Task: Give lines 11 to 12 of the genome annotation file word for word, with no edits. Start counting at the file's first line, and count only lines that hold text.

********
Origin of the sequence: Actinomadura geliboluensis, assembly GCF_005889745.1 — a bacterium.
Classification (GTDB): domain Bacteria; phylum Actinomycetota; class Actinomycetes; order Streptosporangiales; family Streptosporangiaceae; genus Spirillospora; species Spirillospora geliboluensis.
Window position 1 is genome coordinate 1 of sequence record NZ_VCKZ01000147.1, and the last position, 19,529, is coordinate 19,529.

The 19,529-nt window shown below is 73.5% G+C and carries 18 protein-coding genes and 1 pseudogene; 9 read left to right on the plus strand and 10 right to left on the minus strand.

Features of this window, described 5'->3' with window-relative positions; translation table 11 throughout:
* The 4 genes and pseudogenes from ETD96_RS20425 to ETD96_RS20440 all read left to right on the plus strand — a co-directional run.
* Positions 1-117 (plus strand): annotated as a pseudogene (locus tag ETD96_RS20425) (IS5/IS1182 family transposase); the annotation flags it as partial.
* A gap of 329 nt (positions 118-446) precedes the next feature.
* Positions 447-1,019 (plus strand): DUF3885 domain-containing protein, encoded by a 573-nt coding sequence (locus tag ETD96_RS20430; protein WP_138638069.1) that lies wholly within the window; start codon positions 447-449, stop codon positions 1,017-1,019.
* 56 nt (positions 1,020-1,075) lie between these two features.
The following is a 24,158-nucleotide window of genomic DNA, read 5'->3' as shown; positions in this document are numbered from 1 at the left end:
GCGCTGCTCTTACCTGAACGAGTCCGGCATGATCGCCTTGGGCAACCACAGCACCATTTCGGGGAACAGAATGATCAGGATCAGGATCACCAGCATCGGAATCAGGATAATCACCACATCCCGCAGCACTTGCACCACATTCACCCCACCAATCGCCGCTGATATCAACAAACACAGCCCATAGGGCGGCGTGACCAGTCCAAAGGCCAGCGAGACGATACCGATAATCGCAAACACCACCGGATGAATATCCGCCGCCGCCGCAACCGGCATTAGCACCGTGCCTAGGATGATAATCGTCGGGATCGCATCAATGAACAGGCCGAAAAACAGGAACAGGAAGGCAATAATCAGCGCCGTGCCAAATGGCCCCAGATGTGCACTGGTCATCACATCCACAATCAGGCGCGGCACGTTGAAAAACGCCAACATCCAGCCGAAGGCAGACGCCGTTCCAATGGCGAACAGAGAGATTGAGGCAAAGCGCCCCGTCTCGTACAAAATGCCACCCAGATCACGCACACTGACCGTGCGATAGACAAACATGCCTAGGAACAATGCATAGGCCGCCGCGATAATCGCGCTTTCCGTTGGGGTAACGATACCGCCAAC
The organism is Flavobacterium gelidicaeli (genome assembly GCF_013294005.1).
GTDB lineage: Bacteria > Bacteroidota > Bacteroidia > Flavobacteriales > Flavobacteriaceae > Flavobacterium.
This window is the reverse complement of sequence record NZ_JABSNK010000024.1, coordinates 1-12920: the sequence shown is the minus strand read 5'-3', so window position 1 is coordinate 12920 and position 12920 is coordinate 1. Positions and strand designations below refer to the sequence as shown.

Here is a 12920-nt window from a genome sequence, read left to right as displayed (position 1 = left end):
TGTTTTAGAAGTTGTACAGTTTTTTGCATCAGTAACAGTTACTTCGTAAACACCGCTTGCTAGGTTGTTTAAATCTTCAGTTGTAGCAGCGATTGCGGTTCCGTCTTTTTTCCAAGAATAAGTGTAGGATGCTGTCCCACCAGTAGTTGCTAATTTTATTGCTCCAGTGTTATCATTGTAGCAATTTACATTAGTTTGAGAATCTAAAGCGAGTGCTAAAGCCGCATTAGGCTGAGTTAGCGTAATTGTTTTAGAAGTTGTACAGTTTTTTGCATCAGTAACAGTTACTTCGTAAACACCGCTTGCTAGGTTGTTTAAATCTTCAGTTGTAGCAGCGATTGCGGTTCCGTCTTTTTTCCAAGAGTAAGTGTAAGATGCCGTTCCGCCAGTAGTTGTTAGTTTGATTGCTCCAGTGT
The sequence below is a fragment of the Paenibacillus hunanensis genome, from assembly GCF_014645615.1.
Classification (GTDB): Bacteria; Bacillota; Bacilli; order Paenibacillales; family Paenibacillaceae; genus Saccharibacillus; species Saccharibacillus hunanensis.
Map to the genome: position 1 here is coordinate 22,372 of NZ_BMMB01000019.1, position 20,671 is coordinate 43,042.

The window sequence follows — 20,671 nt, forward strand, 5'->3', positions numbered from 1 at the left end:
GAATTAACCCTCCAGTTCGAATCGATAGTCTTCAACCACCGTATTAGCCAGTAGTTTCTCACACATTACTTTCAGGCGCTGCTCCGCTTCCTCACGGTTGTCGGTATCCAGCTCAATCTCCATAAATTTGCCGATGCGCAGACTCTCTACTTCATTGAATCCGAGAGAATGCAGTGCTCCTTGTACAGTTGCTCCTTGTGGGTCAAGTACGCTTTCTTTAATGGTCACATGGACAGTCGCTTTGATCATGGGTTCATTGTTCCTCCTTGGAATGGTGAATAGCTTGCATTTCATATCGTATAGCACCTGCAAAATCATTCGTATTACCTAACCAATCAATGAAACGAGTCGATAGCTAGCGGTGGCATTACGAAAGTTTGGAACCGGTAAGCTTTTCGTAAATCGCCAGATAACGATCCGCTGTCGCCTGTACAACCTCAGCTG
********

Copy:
The following is a 24,158-nucleotide window of genomic DNA, read 5'->3' as shown; positions in this document are numbered from 1 at the left end:
GCGCTGCTCTTACCTGAACGAGTCCGGCATGATCGCCTTGGGCAACCACAGCACCATTTCGGGGAACAGAATGATCAGGATCAGGATCACCAGCATCGGAATCAGGATAATCACCACATCCCGCAGCACTTGCACCACATTCACCCCACCAATCGCCGCTGATATCAACAAACACAGCCCATAGGGCGGCGTGACCAGTCCAAAGGCCAGCGAGACGATACCGATAATCGCAAACACCACCGGATGAATATCCGCCGCCGCCGCAACCGGCATTAGCACCGTGCCTAGGATGATAATCGTCGGGATCGCATCAATGAACAGGCCGAAAAACAGGAACAGGAAGGCAATAATCAGCGCCGTGCCAAATGGCCCCAGATGTGCACTGGTCATCACATCCACAATCAGGCGCGGCACGTTGAAAAACGCCAACATCCAGCCGAAGGCAGACGCCGTTCCAATGGCGAACAGAGAGATTGAGGCAAAGCGCCCCGTCTCGTACAAAATGCCACCCAGATCACGCACACTGACCGTGCGATAGACAAACATGCCTAGGAACAATGCATAGGCCGCCGCGATAATCGCGCTTTCCGTTGGGGTAACGATACCGCCAAC